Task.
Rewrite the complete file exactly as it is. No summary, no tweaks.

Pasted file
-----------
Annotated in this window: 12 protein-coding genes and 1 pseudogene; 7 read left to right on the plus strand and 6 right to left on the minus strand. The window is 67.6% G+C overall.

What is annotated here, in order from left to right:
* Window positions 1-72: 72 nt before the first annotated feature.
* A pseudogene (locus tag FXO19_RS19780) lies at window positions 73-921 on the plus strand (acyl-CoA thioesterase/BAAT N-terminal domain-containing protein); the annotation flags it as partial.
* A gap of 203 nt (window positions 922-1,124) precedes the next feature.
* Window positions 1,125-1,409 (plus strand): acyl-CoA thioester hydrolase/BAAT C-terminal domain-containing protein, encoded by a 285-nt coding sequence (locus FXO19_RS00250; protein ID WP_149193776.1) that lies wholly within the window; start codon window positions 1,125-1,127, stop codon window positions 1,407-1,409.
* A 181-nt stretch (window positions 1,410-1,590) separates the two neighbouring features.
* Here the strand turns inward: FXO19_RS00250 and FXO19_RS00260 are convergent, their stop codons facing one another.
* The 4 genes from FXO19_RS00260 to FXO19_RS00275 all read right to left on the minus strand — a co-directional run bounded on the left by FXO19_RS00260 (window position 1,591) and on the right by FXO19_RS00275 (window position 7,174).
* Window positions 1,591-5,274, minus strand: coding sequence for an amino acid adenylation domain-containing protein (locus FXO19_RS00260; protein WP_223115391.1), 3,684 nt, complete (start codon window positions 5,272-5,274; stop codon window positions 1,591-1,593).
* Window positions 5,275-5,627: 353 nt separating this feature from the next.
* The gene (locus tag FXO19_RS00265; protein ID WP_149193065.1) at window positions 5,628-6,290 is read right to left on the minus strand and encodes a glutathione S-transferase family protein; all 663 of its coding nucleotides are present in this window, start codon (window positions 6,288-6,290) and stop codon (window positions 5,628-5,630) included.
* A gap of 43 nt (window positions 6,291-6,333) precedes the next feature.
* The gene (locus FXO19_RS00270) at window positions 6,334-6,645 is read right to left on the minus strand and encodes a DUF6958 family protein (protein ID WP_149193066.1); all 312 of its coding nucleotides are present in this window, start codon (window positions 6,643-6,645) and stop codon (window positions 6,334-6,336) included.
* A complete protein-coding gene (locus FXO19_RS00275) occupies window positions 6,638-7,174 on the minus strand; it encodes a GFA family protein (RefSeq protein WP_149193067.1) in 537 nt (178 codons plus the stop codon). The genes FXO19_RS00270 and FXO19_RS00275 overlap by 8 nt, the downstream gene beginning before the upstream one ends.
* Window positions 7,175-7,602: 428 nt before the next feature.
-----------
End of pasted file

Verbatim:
Annotated in this window: 12 protein-coding genes and 1 pseudogene; 7 read left to right on the plus strand and 6 right to left on the minus strand. The window is 67.6% G+C overall.

What is annotated here, in order from left to right:
* Window positions 1-72: 72 nt before the first annotated feature.
* A pseudogene (locus tag FXO19_RS19780) lies at window positions 73-921 on the plus strand (acyl-CoA thioesterase/BAAT N-terminal domain-containing protein); the annotation flags it as partial.
* A gap of 203 nt (window positions 922-1,124) precedes the next feature.
* Window positions 1,125-1,409 (plus strand): acyl-CoA thioester hydrolase/BAAT C-terminal domain-containing protein, encoded by a 285-nt coding sequence (locus FXO19_RS00250; protein ID WP_149193776.1) that lies wholly within the window; start codon window positions 1,125-1,127, stop codon window positions 1,407-1,409.
* A 181-nt stretch (window positions 1,410-1,590) separates the two neighbouring features.
* Here the strand turns inward: FXO19_RS00250 and FXO19_RS00260 are convergent, their stop codons facing one another.
* The 4 genes from FXO19_RS00260 to FXO19_RS00275 all read right to left on the minus strand — a co-directional run bounded on the left by FXO19_RS00260 (window position 1,591) and on the right by FXO19_RS00275 (window position 7,174).
* Window positions 1,591-5,274, minus strand: coding sequence for an amino acid adenylation domain-containing protein (locus FXO19_RS00260; protein WP_223115391.1), 3,684 nt, complete (start codon window positions 5,272-5,274; stop codon window positions 1,591-1,593).
* Window positions 5,275-5,627: 353 nt separating this feature from the next.
* The gene (locus tag FXO19_RS00265; protein ID WP_149193065.1) at window positions 5,628-6,290 is read right to left on the minus strand and encodes a glutathione S-transferase family protein; all 663 of its coding nucleotides are present in this window, start codon (window positions 6,288-6,290) and stop codon (window positions 5,628-5,630) included.
* A gap of 43 nt (window positions 6,291-6,333) precedes the next feature.
* The gene (locus FXO19_RS00270) at window positions 6,334-6,645 is read right to left on the minus strand and encodes a DUF6958 family protein (protein ID WP_149193066.1); all 312 of its coding nucleotides are present in this window, start codon (window positions 6,643-6,645) and stop codon (window positions 6,334-6,336) included.
* A complete protein-coding gene (locus FXO19_RS00275) occupies window positions 6,638-7,174 on the minus strand; it encodes a GFA family protein (RefSeq protein WP_149193067.1) in 537 nt (178 codons plus the stop codon). The genes FXO19_RS00270 and FXO19_RS00275 overlap by 8 nt, the downstream gene beginning before the upstream one ends.
* Window positions 7,175-7,602: 428 nt before the next feature.